When I was expecting I did what I always do, I read and researched as much as possible to prepare for this new thing in my life. But even I knew enough to realize I was still going to have no idea what to expect. So that makes it a little difficult to answer the “is it what you expected” question.
What I do know is that I am not what I expected. I had some pretty clear thoughts – from all that research – on what I’d do and how I’d handle this parenting thing. Some of them have held true, some of them haven’t. But one thing I’ve realized is how incredibly blessed I am to have people around me who have made the same choices I’m trying to make. Moms who have walked out the things I am discovering are best for our family. This village of moms have made all the difference in the world for me. They have emboldened me to keep moving forward with decisions that are a little against the flow – and helped me to see they are more common than I thought. Their encouragement has kept me going when I otherwise might have quit and gone an “easier” way. I continue to feel like a sponge, eager to soak up their wisdom. To these wonderful women I and my daughter are forever indebted.
My awareness of the value of their support has also made me pretty passionate about providing that support to others. I see so many moms who seem to be drowning under the expectations of our culture to do certain things. I want to scream from the rooftops the things I’ve learned so far. I want them to know they have an advocate in their desire to follow their mommy instincts and do some things that may seem against our western cultural grain. I’m finding my heart drawn to be an advocate for the little ones. To learn and share information on what they need, what their little vulnerable bodies are hardwired for. And to encourage moms to do all they can to soak in this precious time that is so very short and fleeting.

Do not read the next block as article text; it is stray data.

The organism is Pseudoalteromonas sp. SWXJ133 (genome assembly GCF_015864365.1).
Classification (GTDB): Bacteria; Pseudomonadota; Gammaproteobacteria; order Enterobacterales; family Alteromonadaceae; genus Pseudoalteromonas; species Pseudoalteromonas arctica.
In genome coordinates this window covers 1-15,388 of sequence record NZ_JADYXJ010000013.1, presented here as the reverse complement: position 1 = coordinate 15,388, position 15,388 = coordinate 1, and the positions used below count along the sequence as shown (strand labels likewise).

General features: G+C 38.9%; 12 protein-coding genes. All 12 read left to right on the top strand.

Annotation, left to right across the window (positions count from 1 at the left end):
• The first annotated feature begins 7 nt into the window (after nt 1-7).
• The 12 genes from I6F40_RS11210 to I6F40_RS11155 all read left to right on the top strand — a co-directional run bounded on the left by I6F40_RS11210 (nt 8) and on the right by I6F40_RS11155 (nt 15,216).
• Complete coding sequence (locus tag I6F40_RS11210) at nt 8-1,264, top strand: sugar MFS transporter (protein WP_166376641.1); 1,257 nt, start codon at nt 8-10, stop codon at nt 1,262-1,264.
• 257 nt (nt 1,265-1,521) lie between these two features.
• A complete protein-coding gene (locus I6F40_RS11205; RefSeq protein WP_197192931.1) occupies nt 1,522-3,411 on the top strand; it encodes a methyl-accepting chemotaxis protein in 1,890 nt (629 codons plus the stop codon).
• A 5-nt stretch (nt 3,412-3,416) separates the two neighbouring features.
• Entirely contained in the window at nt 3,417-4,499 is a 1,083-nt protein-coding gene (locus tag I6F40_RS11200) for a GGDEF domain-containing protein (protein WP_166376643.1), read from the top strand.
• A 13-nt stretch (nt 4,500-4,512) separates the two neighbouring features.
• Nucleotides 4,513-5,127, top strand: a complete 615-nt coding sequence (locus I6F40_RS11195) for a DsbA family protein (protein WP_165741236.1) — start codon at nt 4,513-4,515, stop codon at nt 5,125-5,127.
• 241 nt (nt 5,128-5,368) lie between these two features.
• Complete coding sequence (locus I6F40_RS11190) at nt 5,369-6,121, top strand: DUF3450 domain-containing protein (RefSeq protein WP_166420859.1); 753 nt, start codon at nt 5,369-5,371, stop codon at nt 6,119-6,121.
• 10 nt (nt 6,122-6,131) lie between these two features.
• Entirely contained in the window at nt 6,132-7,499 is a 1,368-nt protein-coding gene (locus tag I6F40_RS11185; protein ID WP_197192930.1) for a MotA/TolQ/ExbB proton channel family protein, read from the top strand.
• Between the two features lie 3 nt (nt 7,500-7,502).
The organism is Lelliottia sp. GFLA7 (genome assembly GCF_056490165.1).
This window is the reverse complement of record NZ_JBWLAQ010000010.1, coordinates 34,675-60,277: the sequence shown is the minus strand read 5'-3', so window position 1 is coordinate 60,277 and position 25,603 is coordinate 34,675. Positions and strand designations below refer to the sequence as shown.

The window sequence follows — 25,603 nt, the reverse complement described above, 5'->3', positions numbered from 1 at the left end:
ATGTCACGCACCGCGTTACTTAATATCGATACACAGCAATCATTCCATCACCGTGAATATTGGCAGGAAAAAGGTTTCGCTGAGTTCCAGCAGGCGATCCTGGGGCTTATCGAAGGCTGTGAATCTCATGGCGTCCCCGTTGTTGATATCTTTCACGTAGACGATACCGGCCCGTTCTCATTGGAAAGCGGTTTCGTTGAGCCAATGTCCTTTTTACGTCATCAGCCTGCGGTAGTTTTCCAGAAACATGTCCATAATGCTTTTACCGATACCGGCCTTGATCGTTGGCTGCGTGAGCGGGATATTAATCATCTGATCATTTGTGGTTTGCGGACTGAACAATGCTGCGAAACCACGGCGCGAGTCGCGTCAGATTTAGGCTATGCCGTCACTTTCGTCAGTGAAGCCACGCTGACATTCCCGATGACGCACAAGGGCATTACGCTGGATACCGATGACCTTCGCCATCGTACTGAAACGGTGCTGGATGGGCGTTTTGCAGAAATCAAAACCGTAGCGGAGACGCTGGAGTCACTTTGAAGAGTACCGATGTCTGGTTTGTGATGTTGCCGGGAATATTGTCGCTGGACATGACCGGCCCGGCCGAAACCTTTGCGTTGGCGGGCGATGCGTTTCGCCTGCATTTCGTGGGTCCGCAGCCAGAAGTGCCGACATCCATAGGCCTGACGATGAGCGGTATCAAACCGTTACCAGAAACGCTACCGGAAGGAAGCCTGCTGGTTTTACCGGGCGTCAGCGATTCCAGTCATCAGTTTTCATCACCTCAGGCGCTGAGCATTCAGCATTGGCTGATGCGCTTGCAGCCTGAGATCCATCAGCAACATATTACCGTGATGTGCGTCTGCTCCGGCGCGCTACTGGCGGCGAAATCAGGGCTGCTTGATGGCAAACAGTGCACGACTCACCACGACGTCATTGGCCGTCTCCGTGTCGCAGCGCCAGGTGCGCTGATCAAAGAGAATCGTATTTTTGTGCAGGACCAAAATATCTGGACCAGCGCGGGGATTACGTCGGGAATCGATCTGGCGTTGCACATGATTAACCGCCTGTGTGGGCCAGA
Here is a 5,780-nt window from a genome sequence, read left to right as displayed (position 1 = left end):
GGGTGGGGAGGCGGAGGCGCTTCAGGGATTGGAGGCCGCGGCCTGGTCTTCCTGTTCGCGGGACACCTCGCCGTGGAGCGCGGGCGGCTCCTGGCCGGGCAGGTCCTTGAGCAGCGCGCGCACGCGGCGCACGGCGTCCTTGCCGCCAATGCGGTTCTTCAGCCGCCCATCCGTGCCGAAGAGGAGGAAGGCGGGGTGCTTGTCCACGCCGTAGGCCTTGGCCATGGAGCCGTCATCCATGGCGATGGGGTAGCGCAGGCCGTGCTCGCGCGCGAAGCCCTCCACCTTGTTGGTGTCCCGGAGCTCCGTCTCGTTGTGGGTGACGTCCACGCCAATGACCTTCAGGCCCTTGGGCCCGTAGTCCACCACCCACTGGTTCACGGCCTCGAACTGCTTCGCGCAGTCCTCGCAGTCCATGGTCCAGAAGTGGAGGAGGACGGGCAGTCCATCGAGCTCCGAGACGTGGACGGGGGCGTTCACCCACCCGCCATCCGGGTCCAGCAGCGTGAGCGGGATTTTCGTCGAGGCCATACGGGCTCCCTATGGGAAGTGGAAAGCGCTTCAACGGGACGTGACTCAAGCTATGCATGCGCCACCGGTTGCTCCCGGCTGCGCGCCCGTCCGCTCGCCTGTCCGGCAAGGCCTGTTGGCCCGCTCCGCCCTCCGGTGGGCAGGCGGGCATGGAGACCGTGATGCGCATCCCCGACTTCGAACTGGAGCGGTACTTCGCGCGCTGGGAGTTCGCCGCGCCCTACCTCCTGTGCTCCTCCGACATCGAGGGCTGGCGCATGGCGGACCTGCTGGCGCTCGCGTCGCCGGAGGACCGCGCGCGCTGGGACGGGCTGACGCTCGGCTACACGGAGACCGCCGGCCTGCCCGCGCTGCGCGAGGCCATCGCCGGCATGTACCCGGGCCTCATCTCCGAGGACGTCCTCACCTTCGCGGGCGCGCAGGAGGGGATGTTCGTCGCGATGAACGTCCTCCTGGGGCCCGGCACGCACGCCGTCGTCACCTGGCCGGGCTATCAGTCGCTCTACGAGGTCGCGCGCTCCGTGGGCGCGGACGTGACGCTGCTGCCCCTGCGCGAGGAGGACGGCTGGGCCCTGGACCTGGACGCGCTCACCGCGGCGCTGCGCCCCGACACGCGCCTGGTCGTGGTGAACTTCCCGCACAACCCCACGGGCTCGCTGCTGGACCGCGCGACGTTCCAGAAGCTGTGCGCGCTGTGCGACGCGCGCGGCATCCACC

But that passion can go a little overboard and I have to really remember that we’re all walking our own walk and we are called to first and foremost show each other grace and love.
As I think back to the judgements I had as a single person toward moms who chose the things I’m now choosing I realize just how fluid this life is. We have to remember that we might just change our minds about what is “best”. And in lots of areas, that’s ok. I do believe there are some absolute truths that aren’t subject to our preferences, but I have to remind myself that most of these parenting decisions don’t fall into that category. When I’m tempted to take part in the aweful trend of mom shaming, I have to remember that where I want to take out that speck, I probably have a plank in my own eye that needs much more attention. Someone recently said we should focus more on the grace at work than the sin. Don’t get me wrong, I’m not saying anyone’s parenting choices are a sin, but I think it’s a great principle to apply to this whole mom shaming phenomenon. If we see someone doing something we don’t agree with, remembering that they are walking a different road, with a different kid, and most of all remembering the grace at work – that they truly love their child and are doing what they think is best – can go a long way towards walking in grace ourselves. Do we stay quiet if we have information that might help them? I don’t think so. Do we offer that info with a huge dose of humility and grace? We sure better. Should we remember that feeling of wanting to share info to truly help when we’re on the receiving end of that “advice”? I sure hope we do.
Grace coming and grace going, maybe that’s one of the biggest lessons I’m learning as I learn to parent as part of this wonderfully diverse village.
“Above all, love each other deeply, because love covers over a multitude of sins. Offer hospitality to one another without grumbling. Each of you should use whatever gift you have received to serve others, as faithful stewards of God’s grace in its various forms.”
– 1 Peter 4:8-10